A recent survey conducted by the Public Opinion Research Center of the Czech Academy of Sciences (CVVM) has revealed that a significant majority of Czech citizens support the freedom of choice on abortion and euthanasia, with the number of supporters steadily increasing. The survey indicates that nearly four-fifths of the population (79%) believe that women should have the right to decide whether to terminate their pregnancies, marking the highest level of support since 1990. Additionally, almost three-quarters of Czechs (73%) are in favor of legalizing euthanasia, allowing terminally ill individuals to voluntarily end their lives.
The survey also sheds light on the country’s relatively liberal stance on prostitution, as 40% of respondents expressed their support for legalizing and regulating the trade. Another 37% favored decriminalizing prostitution, removing penalties for both sex workers and clients. In contrast, only 12% of Czechs believed that sanctions should be imposed on prostitutes and their clients.
The overwhelming support for the freedom of choice on abortion has been steadily increasing since the early 1990s when 60% of the population backed the idea. The current levels of support are particularly high among women and individuals aged 45-59. Notably, abortion has been legal in the Czech Republic since 1957, with termination on the request of the mother permitted until the 12th week of pregnancy. Abortions can be performed until the 24th week in cases involving genetic defects. Despite occasional attempts to restrict abortion legislatively, such proposals have not been successful.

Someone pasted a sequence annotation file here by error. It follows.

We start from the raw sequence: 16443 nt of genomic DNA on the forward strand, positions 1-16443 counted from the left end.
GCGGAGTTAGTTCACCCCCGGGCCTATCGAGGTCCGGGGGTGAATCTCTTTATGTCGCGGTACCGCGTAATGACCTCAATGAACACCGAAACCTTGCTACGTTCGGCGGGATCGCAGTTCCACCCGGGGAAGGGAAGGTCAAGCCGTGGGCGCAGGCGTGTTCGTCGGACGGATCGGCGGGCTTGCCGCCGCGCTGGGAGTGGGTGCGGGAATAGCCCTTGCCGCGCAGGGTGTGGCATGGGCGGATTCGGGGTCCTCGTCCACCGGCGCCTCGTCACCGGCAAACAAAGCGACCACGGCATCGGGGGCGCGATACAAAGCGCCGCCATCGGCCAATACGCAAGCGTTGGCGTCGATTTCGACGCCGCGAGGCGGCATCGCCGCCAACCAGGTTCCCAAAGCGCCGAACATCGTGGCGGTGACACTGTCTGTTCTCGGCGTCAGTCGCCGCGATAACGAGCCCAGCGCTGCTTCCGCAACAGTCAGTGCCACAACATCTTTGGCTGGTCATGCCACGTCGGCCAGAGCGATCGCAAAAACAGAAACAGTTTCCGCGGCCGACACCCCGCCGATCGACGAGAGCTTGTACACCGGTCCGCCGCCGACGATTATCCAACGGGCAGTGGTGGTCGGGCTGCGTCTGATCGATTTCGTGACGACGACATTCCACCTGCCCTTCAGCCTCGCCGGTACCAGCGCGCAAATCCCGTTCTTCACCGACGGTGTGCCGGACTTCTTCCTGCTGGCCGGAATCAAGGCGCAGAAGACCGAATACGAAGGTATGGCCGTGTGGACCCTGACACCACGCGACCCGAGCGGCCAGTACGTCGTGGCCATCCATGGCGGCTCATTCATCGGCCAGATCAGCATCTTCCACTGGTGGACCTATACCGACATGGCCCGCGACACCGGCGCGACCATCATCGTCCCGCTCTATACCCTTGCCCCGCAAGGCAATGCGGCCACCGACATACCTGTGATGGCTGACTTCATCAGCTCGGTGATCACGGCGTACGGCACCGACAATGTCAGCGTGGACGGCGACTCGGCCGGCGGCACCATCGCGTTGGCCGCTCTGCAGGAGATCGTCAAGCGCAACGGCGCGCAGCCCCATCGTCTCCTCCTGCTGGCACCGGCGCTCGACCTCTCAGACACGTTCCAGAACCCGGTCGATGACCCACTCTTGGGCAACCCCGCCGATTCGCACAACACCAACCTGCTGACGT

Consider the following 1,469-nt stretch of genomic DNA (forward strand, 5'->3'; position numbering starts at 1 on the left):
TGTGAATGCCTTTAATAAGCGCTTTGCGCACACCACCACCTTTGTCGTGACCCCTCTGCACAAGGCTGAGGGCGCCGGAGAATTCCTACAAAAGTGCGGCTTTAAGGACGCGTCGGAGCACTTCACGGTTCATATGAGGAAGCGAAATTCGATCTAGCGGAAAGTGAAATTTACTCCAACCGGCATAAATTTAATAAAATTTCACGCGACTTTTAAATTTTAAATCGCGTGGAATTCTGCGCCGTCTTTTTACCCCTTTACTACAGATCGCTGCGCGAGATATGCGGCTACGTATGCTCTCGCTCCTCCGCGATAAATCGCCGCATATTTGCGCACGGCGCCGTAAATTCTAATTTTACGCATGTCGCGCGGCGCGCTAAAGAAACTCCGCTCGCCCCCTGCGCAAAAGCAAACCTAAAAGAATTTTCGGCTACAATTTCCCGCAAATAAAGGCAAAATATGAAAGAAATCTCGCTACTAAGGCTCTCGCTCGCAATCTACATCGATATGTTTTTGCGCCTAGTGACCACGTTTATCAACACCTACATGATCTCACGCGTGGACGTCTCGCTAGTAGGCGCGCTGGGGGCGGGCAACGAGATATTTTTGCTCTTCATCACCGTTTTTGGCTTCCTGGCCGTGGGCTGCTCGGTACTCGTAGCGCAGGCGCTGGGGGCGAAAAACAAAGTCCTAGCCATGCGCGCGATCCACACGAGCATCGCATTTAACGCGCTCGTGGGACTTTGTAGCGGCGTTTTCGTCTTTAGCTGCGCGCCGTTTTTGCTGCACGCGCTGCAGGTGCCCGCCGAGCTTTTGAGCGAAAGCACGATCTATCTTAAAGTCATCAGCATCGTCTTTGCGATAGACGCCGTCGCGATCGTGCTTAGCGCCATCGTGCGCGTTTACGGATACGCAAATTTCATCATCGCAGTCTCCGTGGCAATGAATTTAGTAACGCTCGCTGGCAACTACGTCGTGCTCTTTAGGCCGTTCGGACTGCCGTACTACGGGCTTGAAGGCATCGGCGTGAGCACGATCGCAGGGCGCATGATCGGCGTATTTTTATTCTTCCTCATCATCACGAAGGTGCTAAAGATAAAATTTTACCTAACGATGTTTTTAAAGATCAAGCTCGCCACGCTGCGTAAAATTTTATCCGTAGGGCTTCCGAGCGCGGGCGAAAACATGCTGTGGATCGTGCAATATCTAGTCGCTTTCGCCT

In contrast to neighboring Poland, where abortion laws have become significantly stricter, resulting in the deaths of pregnant women who were denied the procedure, the Czech Republic has seen a growing acceptance of euthanasia. According to the survey, 73% of Czechs now support the legalization of euthanasia, marking the highest level of support since the CVVM began asking the question in 2007. In comparison, 58% of people supported euthanasia back in 2007. Opposition to euthanasia has decreased to 20%, predominantly among Roman Catholics, down from 28% in 2007. Despite several proposals to introduce euthanasia legislation, the Czech Parliament has yet to pass any such measures.
The CVVM survey was conducted from March 27 to May 22 and involved 834 Czech residents aged 15 and above. The results highlight the prevailing attitudes in Czech society, with an overwhelming majority supporting the freedom of choice on matters of abortion, euthanasia, and prostitution. These findings provide insights into the evolving social landscape and may influence future discussions and potential legislative initiatives.